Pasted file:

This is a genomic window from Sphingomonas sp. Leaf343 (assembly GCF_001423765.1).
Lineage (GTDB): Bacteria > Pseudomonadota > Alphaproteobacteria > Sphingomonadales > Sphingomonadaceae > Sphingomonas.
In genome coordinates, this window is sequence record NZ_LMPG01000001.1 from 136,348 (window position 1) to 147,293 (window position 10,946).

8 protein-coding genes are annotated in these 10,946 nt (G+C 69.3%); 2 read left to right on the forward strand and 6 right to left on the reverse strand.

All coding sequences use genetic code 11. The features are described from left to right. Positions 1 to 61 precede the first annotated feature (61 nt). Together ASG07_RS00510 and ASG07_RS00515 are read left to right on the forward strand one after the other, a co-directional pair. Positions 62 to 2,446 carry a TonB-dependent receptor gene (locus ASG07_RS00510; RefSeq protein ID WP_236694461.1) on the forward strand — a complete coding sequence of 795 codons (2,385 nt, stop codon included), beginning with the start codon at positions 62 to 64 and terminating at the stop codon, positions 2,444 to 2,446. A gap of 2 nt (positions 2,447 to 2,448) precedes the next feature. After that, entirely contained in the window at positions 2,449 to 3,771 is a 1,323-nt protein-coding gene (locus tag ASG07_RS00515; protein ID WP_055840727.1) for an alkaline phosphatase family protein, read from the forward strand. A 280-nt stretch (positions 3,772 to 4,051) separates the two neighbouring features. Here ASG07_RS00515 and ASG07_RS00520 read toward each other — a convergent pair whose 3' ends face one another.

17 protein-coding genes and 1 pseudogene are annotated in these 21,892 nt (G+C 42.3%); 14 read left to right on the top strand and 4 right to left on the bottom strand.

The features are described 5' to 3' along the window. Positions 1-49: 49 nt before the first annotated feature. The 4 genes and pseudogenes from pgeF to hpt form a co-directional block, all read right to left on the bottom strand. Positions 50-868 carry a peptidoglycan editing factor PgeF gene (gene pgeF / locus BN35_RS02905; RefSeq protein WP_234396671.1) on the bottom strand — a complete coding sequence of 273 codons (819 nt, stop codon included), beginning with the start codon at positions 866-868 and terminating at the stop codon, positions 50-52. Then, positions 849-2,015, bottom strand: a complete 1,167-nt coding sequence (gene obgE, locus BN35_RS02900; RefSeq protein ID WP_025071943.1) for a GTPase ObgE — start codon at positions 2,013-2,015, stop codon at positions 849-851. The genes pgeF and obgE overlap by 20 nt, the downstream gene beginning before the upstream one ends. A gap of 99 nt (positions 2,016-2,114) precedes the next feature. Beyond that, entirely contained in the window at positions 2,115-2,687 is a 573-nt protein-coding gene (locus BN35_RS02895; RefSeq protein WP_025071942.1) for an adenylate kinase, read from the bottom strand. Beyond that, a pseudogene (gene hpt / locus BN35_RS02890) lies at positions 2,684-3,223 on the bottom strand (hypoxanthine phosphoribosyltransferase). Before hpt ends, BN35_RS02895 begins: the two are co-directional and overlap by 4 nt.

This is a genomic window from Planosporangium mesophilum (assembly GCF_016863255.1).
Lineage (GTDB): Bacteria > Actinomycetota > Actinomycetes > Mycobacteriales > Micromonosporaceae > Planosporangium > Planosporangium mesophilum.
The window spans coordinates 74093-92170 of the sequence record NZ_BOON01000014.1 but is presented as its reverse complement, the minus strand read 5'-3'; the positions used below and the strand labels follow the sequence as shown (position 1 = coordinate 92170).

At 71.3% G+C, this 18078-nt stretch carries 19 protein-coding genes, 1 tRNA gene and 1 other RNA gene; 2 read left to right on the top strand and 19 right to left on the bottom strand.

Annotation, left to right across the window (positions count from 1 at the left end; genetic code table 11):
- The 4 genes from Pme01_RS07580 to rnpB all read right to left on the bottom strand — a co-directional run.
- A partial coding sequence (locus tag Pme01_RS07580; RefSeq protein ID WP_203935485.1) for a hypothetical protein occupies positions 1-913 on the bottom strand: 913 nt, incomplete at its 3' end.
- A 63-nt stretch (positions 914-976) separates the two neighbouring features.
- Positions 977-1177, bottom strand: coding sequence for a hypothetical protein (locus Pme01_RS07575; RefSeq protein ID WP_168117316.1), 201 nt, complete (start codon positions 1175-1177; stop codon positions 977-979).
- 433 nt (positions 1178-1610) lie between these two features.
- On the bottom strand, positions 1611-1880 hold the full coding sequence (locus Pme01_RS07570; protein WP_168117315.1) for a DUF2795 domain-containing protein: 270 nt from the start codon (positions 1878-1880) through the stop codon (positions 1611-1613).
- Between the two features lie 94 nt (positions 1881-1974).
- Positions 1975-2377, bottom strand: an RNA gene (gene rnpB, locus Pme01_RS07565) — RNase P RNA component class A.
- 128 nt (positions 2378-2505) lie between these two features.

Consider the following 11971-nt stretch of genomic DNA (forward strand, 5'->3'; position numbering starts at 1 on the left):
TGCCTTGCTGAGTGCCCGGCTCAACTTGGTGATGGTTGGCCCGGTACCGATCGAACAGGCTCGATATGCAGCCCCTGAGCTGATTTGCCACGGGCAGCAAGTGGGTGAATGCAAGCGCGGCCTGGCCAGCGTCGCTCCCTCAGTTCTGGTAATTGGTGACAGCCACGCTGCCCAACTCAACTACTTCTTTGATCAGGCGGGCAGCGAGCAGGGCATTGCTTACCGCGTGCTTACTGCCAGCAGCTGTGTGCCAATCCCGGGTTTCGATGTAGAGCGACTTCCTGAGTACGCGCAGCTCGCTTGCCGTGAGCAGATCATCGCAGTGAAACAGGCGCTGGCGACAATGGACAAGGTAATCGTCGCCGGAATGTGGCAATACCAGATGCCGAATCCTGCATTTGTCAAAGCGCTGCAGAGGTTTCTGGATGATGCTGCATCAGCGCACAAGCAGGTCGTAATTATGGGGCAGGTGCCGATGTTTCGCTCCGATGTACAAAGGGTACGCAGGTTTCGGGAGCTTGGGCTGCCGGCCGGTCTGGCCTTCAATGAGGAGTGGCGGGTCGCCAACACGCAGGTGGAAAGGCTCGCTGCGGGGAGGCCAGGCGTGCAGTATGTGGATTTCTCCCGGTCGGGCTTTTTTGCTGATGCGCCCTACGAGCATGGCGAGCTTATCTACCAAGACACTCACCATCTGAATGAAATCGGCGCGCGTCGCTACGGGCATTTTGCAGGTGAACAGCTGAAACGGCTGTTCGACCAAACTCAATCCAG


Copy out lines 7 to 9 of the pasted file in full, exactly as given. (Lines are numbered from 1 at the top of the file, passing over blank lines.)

The features are described 5' to 3' along the window. Positions 1-49: 49 nt before the first annotated feature. The 4 genes and pseudogenes from pgeF to hpt form a co-directional block, all read right to left on the bottom strand. Positions 50-868 carry a peptidoglycan editing factor PgeF gene (gene pgeF / locus BN35_RS02905; RefSeq protein WP_234396671.1) on the bottom strand — a complete coding sequence of 273 codons (819 nt, stop codon included), beginning with the start codon at positions 866-868 and terminating at the stop codon, positions 50-52. Then, positions 849-2,015, bottom strand: a complete 1,167-nt coding sequence (gene obgE, locus BN35_RS02900; RefSeq protein ID WP_025071943.1) for a GTPase ObgE — start codon at positions 2,013-2,015, stop codon at positions 849-851. The genes pgeF and obgE overlap by 20 nt, the downstream gene beginning before the upstream one ends. A gap of 99 nt (positions 2,016-2,114) precedes the next feature. Beyond that, entirely contained in the window at positions 2,115-2,687 is a 573-nt protein-coding gene (locus BN35_RS02895; RefSeq protein WP_025071942.1) for an adenylate kinase, read from the bottom strand. Beyond that, a pseudogene (gene hpt / locus BN35_RS02890) lies at positions 2,684-3,223 on the bottom strand (hypoxanthine phosphoribosyltransferase). Before hpt ends, BN35_RS02895 begins: the two are co-directional and overlap by 4 nt.

This is a genomic window from Planosporangium mesophilum (assembly GCF_016863255.1).
Lineage (GTDB): Bacteria > Actinomycetota > Actinomycetes > Mycobacteriales > Micromonosporaceae > Planosporangium > Planosporangium mesophilum.